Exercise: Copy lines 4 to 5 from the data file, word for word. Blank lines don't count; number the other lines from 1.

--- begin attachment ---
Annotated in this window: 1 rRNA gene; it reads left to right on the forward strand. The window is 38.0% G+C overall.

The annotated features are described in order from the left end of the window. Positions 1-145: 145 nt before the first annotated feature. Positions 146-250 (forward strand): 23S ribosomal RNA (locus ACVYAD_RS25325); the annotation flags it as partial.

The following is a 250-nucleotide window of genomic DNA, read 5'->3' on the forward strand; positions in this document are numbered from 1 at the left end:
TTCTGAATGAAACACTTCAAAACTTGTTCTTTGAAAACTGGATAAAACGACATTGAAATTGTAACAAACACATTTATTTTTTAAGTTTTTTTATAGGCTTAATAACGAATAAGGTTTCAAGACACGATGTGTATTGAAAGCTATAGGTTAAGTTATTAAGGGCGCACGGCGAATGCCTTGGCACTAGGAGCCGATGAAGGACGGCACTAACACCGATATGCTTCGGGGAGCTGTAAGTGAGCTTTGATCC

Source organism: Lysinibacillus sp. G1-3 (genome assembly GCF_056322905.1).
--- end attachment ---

TTCTGAATGAAACACTTCAAAACTTGTTCTTTGAAAACTGGATAAAACGACATTGAAATTGTAACAAACACATTTATTTTTTAAGTTTTTTTATAGGCTTAATAACGAATAAGGTTTCAAGACACGATGTGTATTGAAAGCTATAGGTTAAGTTATTAAGGGCGCACGGCGAATGCCTTGGCACTAGGAGCCGATGAAGGACGGCACTAACACCGATATGCTTCGGGGAGCTGTAAGTGAGCTTTGATCC

Source organism: Lysinibacillus sp. G1-3 (genome assembly GCF_056322905.1).